• Used to high end, quick electronics? - HDS
  • Used to tweaking settings and flipping through menus? - HDS
  • Wanting to build a network with radar, VHF, AIS, stereo and such? - HDS
  • Generally pickey and impatient? - HDS
  • Pelagick trolling or other pelagick fishing? - HDS
  • Wanting autopilot for your outboard and/ or trollingmotor? - HDS
  • Want the whole package in due time, but are dealing with a tight budget now? - HDS x
  • Just want to find the fish and get back home safely? - Elite HDI
  • Just want to find the fish that others can't find and get back home safely - Elite CHIRP

With Lowrance HDS Gen 3 entering the market, I have written another article on the differences between Gen 3 and previous generations. You can find it here:


  1. Spelar båten någon roll när man väljer ekolod, om man fiskar på 60m djup kommer ekolodskonen att svepa över en väldigt stor yta om båten är liten och det går lite vågor?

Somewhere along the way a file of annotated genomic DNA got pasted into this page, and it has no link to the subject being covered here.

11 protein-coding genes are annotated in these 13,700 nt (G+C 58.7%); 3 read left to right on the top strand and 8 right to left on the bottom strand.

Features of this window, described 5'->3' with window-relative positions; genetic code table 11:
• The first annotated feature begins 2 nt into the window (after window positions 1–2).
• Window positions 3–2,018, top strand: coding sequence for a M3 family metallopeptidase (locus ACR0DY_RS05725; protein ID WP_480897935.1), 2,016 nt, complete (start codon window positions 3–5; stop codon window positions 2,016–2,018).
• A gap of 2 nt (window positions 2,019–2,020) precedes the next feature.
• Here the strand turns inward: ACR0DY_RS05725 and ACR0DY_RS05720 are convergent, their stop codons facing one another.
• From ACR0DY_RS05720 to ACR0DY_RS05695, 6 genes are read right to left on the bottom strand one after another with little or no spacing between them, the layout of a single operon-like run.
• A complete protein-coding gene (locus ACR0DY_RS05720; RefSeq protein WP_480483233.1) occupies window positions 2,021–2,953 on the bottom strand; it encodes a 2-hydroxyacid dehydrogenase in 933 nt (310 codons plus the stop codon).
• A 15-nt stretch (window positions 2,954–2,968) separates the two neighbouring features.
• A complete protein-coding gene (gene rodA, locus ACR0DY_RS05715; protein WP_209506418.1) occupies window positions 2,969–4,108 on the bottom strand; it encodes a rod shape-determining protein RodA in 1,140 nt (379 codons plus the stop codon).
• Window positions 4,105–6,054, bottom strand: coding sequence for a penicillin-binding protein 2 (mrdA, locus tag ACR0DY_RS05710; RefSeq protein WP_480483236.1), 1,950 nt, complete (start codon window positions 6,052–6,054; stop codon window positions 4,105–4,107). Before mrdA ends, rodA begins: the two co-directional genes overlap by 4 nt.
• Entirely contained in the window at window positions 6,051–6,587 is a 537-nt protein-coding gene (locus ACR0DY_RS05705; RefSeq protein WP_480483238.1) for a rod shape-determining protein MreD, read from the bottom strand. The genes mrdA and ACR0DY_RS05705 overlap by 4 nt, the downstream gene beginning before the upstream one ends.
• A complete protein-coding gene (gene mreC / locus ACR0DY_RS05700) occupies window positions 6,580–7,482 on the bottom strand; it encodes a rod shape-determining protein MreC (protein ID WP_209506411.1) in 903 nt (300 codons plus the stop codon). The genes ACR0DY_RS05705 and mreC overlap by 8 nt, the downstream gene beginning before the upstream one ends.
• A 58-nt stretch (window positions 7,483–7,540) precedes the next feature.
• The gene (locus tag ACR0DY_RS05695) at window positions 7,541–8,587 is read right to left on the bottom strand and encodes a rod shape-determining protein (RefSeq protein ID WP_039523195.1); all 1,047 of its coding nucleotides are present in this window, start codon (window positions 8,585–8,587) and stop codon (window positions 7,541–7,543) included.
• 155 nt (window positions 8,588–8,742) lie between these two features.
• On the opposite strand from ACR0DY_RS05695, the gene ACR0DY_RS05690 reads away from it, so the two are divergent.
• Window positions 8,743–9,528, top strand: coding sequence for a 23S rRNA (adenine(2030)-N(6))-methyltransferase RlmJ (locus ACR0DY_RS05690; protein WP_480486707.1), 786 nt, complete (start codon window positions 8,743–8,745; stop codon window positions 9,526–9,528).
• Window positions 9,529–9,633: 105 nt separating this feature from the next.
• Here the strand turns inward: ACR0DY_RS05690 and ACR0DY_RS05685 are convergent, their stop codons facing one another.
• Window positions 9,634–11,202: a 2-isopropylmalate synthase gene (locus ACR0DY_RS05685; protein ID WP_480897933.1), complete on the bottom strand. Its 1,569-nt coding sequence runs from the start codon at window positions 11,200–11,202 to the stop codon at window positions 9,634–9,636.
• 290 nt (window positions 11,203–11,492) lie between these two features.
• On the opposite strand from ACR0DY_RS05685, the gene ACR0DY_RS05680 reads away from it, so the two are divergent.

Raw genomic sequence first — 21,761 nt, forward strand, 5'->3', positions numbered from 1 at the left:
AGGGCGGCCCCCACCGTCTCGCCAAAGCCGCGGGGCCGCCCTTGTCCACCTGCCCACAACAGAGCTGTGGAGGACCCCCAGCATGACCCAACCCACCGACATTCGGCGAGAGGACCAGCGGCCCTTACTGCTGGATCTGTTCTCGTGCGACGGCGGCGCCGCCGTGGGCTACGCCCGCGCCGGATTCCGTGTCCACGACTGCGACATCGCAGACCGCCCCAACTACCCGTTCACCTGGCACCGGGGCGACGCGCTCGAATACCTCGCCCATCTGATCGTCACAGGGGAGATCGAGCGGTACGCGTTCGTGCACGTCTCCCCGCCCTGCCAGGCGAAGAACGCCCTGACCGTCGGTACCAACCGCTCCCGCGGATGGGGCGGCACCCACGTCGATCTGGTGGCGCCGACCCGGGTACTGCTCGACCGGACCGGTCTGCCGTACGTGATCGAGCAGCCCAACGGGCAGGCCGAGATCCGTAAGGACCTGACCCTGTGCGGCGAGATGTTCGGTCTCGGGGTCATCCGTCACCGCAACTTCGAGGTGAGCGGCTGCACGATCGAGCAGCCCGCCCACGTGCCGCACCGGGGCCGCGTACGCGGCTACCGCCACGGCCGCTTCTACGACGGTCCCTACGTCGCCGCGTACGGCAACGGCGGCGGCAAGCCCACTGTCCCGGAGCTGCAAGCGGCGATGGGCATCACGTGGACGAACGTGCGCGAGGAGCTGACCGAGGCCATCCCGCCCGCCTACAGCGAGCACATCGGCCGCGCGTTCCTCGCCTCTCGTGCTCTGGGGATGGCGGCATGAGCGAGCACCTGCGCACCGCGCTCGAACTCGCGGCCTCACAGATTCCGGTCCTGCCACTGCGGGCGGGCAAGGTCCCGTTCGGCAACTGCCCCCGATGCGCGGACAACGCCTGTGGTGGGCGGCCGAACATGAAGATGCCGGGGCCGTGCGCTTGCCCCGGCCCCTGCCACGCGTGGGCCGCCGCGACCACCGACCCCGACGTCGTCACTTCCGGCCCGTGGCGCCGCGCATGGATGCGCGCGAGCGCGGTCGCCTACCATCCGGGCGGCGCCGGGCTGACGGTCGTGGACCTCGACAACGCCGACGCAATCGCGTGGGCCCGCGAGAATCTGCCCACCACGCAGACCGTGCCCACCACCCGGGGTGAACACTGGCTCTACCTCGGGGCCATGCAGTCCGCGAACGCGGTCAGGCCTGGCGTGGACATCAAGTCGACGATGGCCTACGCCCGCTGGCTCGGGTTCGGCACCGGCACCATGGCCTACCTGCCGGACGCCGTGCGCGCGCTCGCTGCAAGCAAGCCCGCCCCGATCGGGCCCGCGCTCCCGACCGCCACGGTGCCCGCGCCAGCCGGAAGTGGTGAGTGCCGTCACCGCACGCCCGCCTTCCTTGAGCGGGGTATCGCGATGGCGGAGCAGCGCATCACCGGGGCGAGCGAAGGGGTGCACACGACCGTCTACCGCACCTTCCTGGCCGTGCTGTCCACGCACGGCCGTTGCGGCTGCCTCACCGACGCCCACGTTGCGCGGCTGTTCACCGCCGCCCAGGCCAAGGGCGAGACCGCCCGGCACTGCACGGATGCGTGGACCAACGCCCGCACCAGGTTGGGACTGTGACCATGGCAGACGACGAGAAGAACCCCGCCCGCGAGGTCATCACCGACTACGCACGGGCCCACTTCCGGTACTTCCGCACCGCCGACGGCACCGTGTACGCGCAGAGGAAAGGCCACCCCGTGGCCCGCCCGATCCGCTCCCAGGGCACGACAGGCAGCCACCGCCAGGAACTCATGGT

2. Hei Sams. Egentlig spiller ikke båten noen rolle, men på større båter har man gjerne mer utstyr som skal kobles i nettverk (slik som radar, VHF og AIS) og akkurat det bør spille en rolle ved valget så man velger et ekkolodd som kan kobles mot det man har fra før eller ønsker å anskaffe. Valg av ekkoloddgiver er avgjørende på større dyp, en giver med smalere ekkoloddkone og høyere følsomhet gir bedre resultat på større dyp enn standardgiverne. Givere som Airmar P66 og TM260 er eksempler på dette.

  3. Denne kommentaren har blitt fjernet av en bloggadministrator.

  4. Just in case you still follow this page, can i get sidescan or sructure scan on a Elite 7 HDI sonar?

    1. Hi. Structurescan is the name for both downscan and sidescan. On Elite HDI, Elite CHIRP and Hook you only have the option of downscan. The cheapest model with Sidescan as of now is Lowrance Elite Ti or Simrad GO XSE,